Article

Rank Reversal in Indirect Comparisons

Department of Health Management and Policy, University of Michigan, Ann Arbor, MI, USA
Value in Health (Impact Factor: 3.28). 12/2012; 15(8):1137-40. DOI: 10.1016/j.jval.2012.06.001
Source: PubMed

ABSTRACT

To describe rank reversal as a source of inconsistent interpretation intrinsic to indirect comparison (Bucher HC, Guyatt GH, Griffith LE, Walter SD. The results of direct and indirect treatment comparisons in meta-analysis of randomized controlled trials. J Clin Epi 1997;50:683-91) of treatments and to propose best practice.
We prove our main points with intuition, examples, graphs, and mathematical proofs. We also provide software and discuss implications for research and policy.
When comparing treatments by indirect means and sorting them by effect size, three common measures of comparison (risk ratio, risk difference, and odds ratio) may lead to vastly different rankings.
The choice of risk measure matters when making indirect comparisons of treatments. The choice should depend primarily on the study design and the conceptual framework for that study.

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Available from: Jason J. Wang, Jan 30, 2014
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    • "We suggest selecting the outcome metric for analysis on the basis of homogeneity and mathematical properties alone and then using empirical evidence on heterogeneity to compute results on the scale desired for interpretation (vanValkenhoef and Ades, 2013;Dias et al, 2013). Choice of an outcome measure is especially important in network meta-analysis, because it can affect the ranking of treatments (Norton et al, 2012).Caldwell et al (2012)discussed selecting the scale of measurement in network metaanalysis and showed that the larger evidence base in such analyses may enable a data driven approach to selecting the scale. This research set out to compare consistency across studies in meta-analyses using various types of outcome data. "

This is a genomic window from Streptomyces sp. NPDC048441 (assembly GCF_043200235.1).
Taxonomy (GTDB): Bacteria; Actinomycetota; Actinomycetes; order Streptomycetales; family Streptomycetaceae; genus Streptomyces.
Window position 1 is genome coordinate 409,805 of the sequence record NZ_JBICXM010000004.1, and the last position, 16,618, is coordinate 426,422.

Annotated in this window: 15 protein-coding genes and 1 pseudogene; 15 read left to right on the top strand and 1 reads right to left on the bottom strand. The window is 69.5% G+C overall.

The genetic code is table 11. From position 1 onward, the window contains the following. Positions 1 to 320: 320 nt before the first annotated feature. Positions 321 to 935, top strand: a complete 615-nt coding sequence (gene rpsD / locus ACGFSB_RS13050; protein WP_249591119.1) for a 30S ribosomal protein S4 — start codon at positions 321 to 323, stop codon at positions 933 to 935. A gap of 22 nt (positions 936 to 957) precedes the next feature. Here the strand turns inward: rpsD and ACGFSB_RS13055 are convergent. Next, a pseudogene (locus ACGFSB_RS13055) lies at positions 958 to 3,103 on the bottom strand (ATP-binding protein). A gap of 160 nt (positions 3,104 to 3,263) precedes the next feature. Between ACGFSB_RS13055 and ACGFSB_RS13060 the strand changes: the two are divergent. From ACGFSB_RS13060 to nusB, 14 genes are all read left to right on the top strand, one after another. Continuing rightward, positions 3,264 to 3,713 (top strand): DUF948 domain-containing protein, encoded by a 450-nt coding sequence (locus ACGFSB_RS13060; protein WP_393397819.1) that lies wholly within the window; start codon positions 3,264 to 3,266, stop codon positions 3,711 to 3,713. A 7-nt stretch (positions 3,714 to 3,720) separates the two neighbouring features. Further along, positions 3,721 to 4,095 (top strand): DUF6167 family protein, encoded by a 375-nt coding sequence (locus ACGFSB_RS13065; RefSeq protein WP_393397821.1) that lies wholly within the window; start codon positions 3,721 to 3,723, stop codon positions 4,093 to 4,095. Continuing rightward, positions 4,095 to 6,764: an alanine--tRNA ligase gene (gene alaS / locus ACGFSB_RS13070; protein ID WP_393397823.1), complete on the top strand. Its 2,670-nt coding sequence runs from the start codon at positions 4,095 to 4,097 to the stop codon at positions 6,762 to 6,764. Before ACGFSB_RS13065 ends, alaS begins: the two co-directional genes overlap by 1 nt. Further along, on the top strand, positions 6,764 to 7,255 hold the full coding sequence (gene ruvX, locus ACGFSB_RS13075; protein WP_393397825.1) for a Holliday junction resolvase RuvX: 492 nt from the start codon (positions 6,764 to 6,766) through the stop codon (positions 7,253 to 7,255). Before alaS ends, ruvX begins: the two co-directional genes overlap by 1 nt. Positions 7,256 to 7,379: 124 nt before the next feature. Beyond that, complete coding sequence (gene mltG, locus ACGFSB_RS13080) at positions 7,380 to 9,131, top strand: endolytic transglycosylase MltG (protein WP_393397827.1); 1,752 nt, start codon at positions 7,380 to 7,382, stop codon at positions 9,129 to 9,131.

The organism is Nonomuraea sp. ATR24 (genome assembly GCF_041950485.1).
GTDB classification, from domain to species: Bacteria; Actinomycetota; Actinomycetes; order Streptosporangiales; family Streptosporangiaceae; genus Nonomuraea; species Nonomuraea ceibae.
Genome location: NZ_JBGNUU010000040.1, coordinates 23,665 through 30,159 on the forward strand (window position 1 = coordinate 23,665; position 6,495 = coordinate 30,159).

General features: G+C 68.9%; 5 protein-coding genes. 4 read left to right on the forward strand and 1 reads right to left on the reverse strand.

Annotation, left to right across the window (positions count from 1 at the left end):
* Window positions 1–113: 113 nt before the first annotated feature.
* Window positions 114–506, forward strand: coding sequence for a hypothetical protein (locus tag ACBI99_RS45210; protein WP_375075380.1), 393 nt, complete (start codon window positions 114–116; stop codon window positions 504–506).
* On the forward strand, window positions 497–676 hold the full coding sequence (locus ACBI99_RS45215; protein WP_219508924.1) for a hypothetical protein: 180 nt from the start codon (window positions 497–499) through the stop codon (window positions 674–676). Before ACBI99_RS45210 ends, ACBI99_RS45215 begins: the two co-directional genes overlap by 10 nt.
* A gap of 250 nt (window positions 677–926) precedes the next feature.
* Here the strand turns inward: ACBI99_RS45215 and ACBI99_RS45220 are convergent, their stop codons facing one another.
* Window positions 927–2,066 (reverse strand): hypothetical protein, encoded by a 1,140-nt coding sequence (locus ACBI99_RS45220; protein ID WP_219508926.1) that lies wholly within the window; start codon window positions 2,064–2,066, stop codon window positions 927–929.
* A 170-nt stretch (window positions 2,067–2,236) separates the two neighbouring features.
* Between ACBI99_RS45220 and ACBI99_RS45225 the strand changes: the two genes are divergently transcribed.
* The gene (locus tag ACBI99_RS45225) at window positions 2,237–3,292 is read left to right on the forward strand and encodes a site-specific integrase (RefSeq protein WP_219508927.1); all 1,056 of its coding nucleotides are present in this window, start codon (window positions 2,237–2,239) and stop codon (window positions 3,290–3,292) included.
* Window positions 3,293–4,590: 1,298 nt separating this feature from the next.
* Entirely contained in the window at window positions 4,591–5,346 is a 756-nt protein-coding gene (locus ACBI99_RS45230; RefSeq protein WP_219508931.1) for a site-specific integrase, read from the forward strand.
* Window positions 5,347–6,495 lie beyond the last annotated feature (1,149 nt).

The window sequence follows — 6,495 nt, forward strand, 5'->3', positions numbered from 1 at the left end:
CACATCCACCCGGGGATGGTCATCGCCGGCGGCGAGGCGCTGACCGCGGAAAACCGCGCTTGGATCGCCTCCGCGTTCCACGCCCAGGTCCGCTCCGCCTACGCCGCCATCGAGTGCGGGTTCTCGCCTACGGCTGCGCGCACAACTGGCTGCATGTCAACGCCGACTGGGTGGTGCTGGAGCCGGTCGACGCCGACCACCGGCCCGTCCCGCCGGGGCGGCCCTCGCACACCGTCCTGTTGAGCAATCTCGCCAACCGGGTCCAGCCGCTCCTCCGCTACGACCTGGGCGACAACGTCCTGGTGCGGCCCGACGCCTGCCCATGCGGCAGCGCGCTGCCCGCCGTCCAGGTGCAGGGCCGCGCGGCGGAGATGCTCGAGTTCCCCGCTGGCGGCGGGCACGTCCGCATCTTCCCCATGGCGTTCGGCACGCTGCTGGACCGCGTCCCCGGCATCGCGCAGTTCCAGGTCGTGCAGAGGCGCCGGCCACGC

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    ABSTRACT: This paper investigates how inconsistency (as measured by the I(2) statistic) among studies in a meta-analysis may differ, according to the type of outcome data and effect measure. We used hierarchical models to analyse data from 3873 binary, 5132 continuous and 880 mixed outcome meta-analyses within the Cochrane Database of Systematic Reviews. Predictive distributions for inconsistency expected in future meta-analyses were obtained, which can inform priors for between-study variance. Inconsistency estimates were highest on average for binary outcome meta-analyses of risk differences and continuous outcome meta-analyses. For a planned binary outcome meta-analysis in a general research setting, the predictive distribution for inconsistency among log odds ratios had median 22% and 95% CI: 12% to 39%. For a continuous outcome meta-analysis, the predictive distribution for inconsistency among standardized mean differences had median 40% and 95% CI: 15% to 73%. Levels of inconsistency were similar for binary data measured by log odds ratios and log relative risks. Fitted distributions for inconsistency expected in continuous outcome meta-analyses using mean differences were almost identical to those using standardized mean differences. The empirical evidence on inconsistency gives guidance on which outcome measures are most likely to be consistent in particular circumstances and facilitates Bayesian meta-analysis with an informative prior for heterogeneity. © 2015 The Authors. Research Synthesis Methods published by John Wiley & Sons, Ltd.
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